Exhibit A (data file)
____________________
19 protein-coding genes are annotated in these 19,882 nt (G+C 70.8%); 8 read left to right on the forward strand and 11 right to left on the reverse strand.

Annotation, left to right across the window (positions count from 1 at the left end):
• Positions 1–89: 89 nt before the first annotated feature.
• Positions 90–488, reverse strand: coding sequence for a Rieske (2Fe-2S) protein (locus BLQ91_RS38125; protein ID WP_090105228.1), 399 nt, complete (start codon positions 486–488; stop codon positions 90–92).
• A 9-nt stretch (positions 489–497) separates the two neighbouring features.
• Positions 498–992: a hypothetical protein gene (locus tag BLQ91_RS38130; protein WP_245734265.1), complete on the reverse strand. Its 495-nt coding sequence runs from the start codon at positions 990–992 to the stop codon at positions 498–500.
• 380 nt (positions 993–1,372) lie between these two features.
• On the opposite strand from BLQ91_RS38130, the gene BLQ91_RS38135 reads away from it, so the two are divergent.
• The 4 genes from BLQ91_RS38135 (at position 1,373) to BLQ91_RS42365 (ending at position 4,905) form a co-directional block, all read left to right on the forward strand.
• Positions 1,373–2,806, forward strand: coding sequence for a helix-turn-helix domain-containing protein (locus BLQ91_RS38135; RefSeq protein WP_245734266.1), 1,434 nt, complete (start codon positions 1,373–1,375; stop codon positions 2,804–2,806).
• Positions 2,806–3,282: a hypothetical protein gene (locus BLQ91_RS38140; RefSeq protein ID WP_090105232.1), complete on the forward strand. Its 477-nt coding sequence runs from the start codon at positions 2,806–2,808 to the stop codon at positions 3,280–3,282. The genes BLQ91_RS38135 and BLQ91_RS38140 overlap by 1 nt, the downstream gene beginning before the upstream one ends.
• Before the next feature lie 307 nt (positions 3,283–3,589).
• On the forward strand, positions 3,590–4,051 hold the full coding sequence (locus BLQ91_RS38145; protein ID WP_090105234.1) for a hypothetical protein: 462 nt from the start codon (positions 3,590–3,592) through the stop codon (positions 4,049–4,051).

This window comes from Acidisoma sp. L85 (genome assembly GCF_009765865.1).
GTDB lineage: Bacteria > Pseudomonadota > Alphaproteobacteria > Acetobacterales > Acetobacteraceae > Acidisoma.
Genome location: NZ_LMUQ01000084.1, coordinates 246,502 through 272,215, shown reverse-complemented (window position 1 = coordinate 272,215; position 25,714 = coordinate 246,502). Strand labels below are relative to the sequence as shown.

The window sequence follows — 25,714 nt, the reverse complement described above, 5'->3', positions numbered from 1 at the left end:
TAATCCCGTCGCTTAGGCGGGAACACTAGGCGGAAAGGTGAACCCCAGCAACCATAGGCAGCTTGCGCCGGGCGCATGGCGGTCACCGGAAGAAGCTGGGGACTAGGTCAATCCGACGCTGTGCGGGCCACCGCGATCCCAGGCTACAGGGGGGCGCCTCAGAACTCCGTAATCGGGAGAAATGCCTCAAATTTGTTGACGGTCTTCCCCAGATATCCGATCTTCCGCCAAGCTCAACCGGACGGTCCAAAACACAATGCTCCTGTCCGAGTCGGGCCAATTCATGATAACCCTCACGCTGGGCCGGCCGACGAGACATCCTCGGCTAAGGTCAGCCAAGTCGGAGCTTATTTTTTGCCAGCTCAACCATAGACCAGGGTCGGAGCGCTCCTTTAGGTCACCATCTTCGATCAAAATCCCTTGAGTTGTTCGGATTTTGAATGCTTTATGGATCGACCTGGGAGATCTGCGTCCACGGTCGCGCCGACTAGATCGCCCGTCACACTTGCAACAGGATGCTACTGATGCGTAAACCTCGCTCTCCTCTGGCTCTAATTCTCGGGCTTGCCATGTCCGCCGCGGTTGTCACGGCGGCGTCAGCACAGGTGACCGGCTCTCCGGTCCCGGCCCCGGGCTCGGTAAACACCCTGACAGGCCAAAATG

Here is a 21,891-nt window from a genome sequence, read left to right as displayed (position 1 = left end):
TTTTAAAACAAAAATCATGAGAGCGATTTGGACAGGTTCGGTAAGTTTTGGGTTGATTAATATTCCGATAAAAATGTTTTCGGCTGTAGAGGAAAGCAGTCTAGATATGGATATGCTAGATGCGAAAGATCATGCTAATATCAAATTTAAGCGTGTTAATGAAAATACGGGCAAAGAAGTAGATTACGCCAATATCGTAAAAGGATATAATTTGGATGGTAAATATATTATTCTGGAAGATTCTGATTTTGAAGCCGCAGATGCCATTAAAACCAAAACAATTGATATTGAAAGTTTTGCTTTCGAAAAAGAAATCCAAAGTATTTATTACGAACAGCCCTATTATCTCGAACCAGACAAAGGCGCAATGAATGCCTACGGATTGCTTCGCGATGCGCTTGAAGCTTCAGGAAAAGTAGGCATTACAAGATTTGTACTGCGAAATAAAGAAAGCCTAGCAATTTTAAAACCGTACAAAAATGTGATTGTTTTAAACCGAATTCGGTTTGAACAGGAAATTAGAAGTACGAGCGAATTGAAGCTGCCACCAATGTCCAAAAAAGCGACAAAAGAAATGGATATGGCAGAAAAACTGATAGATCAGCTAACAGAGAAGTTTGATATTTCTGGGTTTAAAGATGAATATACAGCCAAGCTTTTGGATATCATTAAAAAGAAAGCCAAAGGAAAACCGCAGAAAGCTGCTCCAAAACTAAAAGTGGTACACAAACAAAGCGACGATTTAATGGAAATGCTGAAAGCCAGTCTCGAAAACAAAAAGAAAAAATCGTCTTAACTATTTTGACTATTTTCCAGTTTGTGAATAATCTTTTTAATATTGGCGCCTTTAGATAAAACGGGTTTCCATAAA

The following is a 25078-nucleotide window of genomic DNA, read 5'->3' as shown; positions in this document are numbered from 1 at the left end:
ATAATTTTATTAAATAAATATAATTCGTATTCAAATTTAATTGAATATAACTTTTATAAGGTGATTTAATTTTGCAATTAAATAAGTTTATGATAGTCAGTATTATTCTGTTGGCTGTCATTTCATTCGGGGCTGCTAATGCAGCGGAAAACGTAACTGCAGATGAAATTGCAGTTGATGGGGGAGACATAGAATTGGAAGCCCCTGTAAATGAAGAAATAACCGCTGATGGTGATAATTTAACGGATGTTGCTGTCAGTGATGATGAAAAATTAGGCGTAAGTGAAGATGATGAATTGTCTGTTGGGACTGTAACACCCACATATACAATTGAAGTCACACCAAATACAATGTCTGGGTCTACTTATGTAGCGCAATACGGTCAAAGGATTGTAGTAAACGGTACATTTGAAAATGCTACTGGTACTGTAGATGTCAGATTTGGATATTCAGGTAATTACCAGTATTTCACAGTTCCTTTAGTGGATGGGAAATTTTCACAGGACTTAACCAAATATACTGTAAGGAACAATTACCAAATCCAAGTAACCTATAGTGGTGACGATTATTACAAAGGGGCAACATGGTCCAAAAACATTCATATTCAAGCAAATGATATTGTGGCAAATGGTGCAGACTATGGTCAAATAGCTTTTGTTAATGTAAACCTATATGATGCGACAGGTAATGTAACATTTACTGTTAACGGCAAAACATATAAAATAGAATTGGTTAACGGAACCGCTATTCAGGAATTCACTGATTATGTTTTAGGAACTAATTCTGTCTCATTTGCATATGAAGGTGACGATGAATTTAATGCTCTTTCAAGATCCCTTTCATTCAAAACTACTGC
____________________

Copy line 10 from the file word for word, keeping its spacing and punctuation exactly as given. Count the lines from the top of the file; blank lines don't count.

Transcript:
• Positions 1,373–2,806, forward strand: coding sequence for a helix-turn-helix domain-containing protein (locus BLQ91_RS38135; RefSeq protein WP_245734266.1), 1,434 nt, complete (start codon positions 1,373–1,375; stop codon positions 2,804–2,806).